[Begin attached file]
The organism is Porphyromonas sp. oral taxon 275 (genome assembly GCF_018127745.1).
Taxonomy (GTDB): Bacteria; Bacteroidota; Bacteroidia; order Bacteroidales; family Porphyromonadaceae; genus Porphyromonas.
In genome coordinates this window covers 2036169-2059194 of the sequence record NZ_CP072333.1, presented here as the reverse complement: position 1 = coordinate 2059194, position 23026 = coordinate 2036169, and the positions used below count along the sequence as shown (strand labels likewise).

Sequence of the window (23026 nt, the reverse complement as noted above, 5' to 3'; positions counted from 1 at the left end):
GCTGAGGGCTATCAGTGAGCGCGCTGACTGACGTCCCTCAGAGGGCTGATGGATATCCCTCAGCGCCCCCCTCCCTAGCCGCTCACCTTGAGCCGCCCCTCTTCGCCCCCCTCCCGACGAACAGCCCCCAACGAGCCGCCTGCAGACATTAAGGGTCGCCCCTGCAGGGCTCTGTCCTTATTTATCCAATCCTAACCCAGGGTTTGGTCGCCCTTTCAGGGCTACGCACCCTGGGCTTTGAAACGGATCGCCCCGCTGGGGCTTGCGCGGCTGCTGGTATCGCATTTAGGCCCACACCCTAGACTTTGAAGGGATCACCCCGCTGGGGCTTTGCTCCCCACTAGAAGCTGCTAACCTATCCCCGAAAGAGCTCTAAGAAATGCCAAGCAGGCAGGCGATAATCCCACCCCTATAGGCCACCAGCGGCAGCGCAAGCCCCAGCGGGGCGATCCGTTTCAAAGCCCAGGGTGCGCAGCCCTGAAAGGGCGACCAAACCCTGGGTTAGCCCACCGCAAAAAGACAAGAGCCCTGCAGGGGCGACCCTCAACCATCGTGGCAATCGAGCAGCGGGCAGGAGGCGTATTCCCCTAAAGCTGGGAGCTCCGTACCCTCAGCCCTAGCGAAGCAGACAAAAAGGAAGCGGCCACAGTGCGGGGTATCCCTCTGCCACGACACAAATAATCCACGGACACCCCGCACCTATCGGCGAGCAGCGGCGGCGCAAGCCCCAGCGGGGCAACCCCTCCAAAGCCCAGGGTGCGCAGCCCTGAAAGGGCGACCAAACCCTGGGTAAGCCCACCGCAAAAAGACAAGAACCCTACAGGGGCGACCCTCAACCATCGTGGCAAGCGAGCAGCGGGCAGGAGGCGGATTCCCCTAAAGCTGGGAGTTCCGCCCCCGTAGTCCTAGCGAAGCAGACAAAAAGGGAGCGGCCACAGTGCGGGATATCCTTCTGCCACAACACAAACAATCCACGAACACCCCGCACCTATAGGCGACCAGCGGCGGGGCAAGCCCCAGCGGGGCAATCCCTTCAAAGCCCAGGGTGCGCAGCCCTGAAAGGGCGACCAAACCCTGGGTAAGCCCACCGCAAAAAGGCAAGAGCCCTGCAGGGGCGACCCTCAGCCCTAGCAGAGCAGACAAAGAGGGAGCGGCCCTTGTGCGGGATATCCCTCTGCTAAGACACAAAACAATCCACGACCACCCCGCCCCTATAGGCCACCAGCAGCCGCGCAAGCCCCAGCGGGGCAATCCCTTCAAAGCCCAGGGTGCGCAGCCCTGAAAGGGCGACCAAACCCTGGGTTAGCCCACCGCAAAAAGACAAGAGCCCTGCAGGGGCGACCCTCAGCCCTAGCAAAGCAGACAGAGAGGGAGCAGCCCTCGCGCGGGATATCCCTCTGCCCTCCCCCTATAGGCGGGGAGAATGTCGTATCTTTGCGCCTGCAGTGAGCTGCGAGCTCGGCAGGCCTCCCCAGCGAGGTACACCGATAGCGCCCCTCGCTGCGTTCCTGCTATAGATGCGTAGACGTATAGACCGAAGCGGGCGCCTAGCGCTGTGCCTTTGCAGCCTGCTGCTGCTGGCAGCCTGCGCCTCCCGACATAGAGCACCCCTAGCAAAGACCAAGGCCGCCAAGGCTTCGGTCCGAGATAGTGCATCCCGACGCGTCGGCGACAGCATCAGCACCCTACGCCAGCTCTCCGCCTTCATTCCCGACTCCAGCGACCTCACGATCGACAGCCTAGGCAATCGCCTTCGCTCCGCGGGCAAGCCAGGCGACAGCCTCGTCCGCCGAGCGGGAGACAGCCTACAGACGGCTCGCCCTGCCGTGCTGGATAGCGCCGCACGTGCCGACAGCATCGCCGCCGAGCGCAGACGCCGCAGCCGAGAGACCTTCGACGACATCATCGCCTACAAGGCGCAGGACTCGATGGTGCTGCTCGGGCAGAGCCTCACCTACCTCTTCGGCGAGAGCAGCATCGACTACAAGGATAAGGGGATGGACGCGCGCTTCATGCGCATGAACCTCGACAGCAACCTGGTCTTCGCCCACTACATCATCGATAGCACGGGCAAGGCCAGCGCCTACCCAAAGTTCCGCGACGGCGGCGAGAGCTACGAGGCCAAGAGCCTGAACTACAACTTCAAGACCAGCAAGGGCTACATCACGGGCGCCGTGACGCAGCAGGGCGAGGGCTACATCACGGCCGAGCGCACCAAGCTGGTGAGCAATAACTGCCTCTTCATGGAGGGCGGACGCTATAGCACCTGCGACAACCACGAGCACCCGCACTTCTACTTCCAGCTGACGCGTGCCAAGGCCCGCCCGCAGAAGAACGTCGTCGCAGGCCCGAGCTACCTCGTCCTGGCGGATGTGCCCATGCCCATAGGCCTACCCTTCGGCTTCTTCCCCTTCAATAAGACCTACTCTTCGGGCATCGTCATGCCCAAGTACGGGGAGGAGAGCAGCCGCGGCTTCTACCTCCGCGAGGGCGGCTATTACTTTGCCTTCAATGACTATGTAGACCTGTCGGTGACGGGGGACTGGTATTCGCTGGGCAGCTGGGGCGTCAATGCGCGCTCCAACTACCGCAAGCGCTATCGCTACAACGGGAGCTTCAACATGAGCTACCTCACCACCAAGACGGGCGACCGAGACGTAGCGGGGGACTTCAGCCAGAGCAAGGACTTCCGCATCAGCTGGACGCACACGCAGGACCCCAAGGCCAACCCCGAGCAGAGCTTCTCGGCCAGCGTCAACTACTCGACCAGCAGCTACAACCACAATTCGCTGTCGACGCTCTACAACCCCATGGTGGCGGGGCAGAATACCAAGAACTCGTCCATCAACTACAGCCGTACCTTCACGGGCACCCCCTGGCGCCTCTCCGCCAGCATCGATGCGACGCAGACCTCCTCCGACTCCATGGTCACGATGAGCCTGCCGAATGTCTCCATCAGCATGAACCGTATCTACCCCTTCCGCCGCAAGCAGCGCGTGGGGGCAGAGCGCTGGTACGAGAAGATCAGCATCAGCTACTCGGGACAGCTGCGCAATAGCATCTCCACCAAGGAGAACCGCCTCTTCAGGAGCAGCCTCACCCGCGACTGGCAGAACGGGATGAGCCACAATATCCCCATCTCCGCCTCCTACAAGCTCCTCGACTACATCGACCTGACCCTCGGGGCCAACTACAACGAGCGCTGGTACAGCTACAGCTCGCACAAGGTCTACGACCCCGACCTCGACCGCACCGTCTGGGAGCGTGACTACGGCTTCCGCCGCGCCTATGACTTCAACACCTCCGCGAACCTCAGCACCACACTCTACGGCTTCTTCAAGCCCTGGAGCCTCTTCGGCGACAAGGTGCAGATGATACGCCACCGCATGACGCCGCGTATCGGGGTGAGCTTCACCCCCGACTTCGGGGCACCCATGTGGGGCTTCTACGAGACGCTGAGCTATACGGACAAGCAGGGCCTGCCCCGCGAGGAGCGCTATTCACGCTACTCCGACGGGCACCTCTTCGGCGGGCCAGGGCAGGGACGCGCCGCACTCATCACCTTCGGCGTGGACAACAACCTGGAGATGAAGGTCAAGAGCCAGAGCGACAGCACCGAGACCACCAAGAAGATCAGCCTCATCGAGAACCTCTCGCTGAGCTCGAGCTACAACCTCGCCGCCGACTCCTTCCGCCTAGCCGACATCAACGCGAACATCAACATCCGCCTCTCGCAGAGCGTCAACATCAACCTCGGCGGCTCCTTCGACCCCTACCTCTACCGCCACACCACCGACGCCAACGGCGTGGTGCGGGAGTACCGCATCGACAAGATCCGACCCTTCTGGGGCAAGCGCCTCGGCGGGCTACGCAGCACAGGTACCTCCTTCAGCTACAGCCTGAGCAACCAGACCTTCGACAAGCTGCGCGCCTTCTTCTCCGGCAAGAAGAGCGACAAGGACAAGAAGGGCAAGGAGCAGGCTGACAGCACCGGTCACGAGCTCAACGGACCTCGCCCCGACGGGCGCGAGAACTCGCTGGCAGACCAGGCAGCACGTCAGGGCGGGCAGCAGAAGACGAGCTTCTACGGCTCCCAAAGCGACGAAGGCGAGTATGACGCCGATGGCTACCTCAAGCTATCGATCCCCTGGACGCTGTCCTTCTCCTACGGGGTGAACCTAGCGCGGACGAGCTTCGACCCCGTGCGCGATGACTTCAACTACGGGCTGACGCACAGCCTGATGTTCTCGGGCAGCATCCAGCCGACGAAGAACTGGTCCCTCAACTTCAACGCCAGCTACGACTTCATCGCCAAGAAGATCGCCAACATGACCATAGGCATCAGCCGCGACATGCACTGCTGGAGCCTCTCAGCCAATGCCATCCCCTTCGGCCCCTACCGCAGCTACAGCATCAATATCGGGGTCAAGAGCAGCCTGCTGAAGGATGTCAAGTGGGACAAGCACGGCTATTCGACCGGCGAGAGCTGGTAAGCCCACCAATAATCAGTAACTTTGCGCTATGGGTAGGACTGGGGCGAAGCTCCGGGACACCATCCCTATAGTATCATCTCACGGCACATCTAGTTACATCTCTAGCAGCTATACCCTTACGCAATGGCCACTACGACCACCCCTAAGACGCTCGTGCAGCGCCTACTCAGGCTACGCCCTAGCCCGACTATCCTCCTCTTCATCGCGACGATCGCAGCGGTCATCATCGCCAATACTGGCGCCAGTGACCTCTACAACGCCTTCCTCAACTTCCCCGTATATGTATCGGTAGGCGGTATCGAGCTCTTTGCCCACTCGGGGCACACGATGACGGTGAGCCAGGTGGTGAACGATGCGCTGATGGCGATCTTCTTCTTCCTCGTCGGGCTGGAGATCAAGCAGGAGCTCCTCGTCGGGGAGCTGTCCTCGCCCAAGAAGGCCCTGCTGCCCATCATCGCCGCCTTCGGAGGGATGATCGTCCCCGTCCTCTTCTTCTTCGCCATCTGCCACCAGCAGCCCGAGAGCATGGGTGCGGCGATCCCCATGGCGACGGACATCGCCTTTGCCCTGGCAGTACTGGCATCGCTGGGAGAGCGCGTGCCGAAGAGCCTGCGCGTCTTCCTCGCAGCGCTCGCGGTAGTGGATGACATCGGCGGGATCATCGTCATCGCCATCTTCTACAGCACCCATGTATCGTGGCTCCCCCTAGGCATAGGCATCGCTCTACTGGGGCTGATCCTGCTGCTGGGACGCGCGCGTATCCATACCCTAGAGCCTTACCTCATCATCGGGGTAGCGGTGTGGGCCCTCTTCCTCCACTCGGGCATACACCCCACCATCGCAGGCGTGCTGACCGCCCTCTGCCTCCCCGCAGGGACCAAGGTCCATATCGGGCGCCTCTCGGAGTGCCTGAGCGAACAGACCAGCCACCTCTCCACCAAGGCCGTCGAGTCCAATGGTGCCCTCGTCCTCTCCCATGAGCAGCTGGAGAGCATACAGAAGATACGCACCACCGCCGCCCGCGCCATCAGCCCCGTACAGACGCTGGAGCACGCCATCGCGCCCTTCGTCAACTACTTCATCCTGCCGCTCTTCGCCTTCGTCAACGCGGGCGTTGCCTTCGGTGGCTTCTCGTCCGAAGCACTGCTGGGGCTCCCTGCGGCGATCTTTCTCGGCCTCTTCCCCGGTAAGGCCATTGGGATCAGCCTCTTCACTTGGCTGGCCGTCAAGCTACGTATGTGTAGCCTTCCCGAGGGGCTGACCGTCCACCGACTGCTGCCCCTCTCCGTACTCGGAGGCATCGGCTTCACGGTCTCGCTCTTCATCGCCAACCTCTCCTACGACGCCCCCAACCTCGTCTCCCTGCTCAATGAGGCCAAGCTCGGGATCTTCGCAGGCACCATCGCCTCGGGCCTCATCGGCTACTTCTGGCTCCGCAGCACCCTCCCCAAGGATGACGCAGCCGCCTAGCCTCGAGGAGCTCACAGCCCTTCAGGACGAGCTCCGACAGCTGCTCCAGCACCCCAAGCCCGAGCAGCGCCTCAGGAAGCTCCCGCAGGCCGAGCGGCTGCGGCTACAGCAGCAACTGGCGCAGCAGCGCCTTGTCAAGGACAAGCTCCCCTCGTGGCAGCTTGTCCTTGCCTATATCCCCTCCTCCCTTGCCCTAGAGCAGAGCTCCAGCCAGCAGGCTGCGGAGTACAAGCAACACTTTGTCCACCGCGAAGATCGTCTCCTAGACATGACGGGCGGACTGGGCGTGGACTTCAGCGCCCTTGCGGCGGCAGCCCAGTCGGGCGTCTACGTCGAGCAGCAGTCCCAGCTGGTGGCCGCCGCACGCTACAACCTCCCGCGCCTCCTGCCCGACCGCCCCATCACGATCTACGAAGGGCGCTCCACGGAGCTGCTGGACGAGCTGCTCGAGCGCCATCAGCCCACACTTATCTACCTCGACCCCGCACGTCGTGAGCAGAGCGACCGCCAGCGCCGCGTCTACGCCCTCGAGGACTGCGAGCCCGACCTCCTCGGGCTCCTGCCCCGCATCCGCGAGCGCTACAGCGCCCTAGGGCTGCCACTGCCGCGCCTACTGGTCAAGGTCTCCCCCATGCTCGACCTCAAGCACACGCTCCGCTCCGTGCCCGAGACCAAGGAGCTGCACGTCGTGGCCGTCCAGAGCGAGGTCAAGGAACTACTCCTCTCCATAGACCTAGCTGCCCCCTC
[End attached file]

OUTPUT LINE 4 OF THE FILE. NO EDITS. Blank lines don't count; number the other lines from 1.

Sequence of the window (23026 nt, the reverse complement as noted above, 5' to 3'; positions counted from 1 at the left end):